Biodiversity of leaf litter and arboreal ants (Hymenoptera: Formicidae) in a temperate Mid-Atlantic forest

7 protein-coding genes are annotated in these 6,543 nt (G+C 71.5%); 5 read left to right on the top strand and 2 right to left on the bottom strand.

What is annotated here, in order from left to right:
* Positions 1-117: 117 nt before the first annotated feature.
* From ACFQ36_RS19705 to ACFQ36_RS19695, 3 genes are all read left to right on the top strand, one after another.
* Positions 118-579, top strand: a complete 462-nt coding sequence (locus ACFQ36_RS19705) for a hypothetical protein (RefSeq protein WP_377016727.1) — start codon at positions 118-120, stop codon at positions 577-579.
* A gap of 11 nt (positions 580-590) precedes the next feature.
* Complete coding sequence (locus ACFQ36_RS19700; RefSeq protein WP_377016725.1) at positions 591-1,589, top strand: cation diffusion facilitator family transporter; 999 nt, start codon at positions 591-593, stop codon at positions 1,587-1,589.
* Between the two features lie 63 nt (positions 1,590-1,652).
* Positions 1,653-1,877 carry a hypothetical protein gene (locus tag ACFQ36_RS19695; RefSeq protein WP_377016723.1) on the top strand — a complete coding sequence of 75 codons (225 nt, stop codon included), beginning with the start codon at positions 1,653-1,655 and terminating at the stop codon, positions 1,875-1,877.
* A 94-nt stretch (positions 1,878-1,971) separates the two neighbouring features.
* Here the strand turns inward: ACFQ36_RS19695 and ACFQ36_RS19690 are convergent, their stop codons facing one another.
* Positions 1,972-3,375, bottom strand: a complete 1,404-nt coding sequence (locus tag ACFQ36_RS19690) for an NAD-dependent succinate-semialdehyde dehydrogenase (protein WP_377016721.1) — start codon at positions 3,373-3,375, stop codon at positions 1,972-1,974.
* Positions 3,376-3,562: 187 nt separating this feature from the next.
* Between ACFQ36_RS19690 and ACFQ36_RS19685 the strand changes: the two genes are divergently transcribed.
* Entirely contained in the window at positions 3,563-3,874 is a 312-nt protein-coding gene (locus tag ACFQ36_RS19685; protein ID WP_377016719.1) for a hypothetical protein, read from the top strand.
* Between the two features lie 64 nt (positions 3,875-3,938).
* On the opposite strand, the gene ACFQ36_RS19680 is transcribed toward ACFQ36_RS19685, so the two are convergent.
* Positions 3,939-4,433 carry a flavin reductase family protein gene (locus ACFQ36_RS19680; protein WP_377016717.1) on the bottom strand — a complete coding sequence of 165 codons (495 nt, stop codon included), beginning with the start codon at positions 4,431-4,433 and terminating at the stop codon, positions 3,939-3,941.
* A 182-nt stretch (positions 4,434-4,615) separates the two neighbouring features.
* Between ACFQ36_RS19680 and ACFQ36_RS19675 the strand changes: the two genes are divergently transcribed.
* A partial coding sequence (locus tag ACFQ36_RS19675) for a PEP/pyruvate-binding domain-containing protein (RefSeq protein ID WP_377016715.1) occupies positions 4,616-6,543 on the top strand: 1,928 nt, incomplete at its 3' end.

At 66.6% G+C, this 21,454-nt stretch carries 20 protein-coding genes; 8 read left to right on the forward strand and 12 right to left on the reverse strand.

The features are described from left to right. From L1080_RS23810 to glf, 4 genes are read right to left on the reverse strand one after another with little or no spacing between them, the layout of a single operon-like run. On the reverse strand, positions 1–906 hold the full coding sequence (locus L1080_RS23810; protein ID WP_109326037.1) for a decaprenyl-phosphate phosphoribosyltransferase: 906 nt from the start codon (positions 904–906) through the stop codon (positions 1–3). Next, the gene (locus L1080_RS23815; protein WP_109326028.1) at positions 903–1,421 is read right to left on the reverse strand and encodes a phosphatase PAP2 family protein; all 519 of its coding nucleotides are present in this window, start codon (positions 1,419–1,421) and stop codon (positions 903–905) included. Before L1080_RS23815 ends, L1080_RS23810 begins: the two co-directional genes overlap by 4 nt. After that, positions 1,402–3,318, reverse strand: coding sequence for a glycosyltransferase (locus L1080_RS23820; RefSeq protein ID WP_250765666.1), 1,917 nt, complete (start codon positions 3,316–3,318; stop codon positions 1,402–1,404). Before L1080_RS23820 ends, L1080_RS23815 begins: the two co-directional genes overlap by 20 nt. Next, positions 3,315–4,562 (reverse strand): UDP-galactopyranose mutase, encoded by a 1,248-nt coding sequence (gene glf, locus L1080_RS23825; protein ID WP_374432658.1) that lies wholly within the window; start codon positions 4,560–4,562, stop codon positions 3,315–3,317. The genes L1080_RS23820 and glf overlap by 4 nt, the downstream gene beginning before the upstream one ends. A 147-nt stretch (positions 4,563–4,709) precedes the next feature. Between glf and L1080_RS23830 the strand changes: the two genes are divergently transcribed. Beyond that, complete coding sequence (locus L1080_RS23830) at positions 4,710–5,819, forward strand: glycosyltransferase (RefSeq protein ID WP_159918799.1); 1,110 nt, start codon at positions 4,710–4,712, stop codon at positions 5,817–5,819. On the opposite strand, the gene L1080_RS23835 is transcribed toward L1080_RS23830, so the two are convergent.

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Bioindicator species, whose presence and/or abundance are likely to change with natural and man-made changes, can provide important information regarding the environmental health of a particular ecosystem. My research aimed to measure the diversity and species richness of leaf litter ants (Hymenoptera: Formicidae) in the E.A. Vaughn Wildlife Management Area (WMA), a temperate forest on the lower eastern shore of Maryland. Additionally, leaf litter depth and mass was investigated to determine if there was a relationship with ant abundance at this field site. Leaf litter was collected along twenty-four, 100m transects during May, July, and September of 2015 and placed into Berlese funnels for ant extraction. A total of 14 species were collected from 144 leaf litter samples. Estimates of species richness (Chao1: 14.0 species, ACE: 15.0 species) suggest there may be one additional species that was not sampled in my study; a species accumulation curve suggests similar findings. Diversity measures were relatively low with a Shannon exponential of 4.88 and Simpson reciprocal of 2.82. The leaf litter of E.A. Vaughn WMA was dominated by a single species, Nylanderia faisonensis (Forel 1922), which accounted for 57.3% of the total ant specimens collected. Neither leaf litter depth (R2= 4E-5) nor mass (R2= 9E-6) was found to have a substantial impact on ant abundance as a whole. When individual species were examined for relationships between ant abundance and leaf litter depth/mass, no significant values were found. Thus, we conclude that leaf litter does not predict ant abundance. Key Words: bioindicator, Berlese funnel, North temperate forest, diversity, species richness, Nylanderia faisonensis Environmental indicator taxa are sensitive to disturbance and can be used to indicate the health of a habitat. Indicator taxa provide an estimation of species variety, often in terms of the number of different species in a given area that can be monitored and used to gain an overview of changing ecosystem trends (Andersen 1997; McGeoch 1998; Longino et al. 2002). Indicator taxa can also be used to locate areas of high biodiversity (biodiversity indicators) or estimate the impact from a specific one time disturbance event (Caro and O’Doherty 1999). High levels of diversity in a given region act as a safeguard against the collapse of an ecosystem; the loss of a single species may be filled by another with a similar niche or by other organisms with similar lifestyles (Ribas et al. 2003). Biodiversity surveys rely on indicator taxa for conservation planning, developing management plans, studying the impact of agricultural practices on habitat, and providing justification for the existence of protected areas (Spector and Forsyth 1998; Caro and O’Doherty 1999). Ants are often cited as excellent bioindicator taxa due to their great numbers, species variety, and ability to occupy the vast majority of terrestrial habitats (Andersen 1997; Bestelmeyer and Wiens 2001; Martelli et al. 2004; Underwood and Fisher 2006) which in turn allows researchers to study a number of different aspects of ecosystems and the species that inhabit them (Andersen 1997; Steiner et al. 2005). Ant are also known to react quickly to changes in their habitat, with decreased diversity levels after an ecosystem is disturbed and increasing as the habitat recovers (Longino et al. 2002; Martelli et al. 2004; McGlynn et al. 2009). Leaf litter ants, in particular, are useful in predicting plant diversity (Resende et al. 2013). While ants are not the only family of insects that can be used as a bioindicators, their large biomass make large scale changes to their numbers easy to observe (Ivanov and Keiper 2009). Some authors suggest that minute changes may have an impact on populations utilizing microhabitats, thus the loss of ant species in a fragmented habitat could have a profound impact on the ecosystem as a whole (Crist 2009). The role of leaf litter mass in predicting ant abundance has been mixed, with some studies finding a correlation between increased amounts of leaf litter and ant abundance (Lopes and Vasconcelos 2008; McGlynn et al. 2009) while others found no support (Lynch et al. 1988; Wilkie et al. 2010) or only very weak support (Kaspari 1996a). Regardless of human interaction, approximately 60% of known ant species have been reported living in leaf litter, suggesting it is a critical habitat to examine (Silvestre et al. 2012). The majority of ant studies take place in the tropics despite their widespread distribution (Ellison et al. 2007), leading to a lack in ant diversity data elsewhere (Lynch 1981, Lynch et al. 1988). One reason for this may be due to the difficulty in the collection and curation of the vast numbers required to survey a field site (Wilkie et al. 2010). Another complication is that ant collection methodology is varied with no one methodology being ideal in all situations (Agosti et al. 2000; Ivanov and Keiper 2009; Lopes and Vasconcelos 2008). Commonly used methods to examine ant biodiversity are often time intensive, and require knowledge of the terrain type to efficiently collect data (Frye et al. 2014). Thus, finding the ideal collection method for a particular habitat type is of utmost importance when undertaking a study (Vele et al. 2009). Many studies however use multiple sampling methods because of the lack of consensus about the best way to sample ants (Agosti et al. 2000; King and Porter 2005). While disagreement regarding sampling techniques is common, there is agreement that more research needs to be performed, especially outside of the tropics. Within many regions of the United States, basic information such as species range is incomplete, even for common ant species. Partial state inventories have been conducted in Florida (King and Porter 2005), Oklahoma (Albrecht and Gotelli 2001), Tennessee (Sanders et al. 2007b), New York (Ellison et al. 2007), Oregon (Ratchford et al. 2005; Sanders et al 2007a) and California (Ratchford et al. 2005; Sanders et al 2007a). The only state to have completed what is considered a full inventory of all ants in its borders is Ohio (Coovert 2005; Ellison et al. 2007). In Maryland ant studies and investigation of ant ecology, have mostly focused on species richness and seasonality in habitats west of the Chesapeake Bay (Lynch et al. 1980, Lynch 1981, Lynch et al. 1988) or interactions between different ant species (Fellers 1987, Fellers 1989). On Maryland’s Eastern Shore, only two biodiversity studies have been conducted. Frye and Frye (2012) hand collected ants from trees in the ridge woodlands and inland sand dune communities of Worcester County, MD. Thirty-five species of ants were sampled from 241 trees. Frye et al. (2014) on the other hand, used pitfall traps and leaf litter samples to examine ant species richness and diversity. They reported 67 species of ants from 25 genera. Both of these studies, however, were restricted to xeric habitats characterized by dry conditions with low moisture levels (Frye et al. 2014). The objective of my research was to determine the ant species diversity and richness of leaf litter ants in the E.A. Vaughn Wildlife Management Area (WMA), a temperate forest in Worcester Co., Maryland. Additionally, leaf litter depth and dry leaf litter mass were measured to determine if there was a correlation with ant abundance. Seasonality was not a primary focus of this study though some natural history data is provided.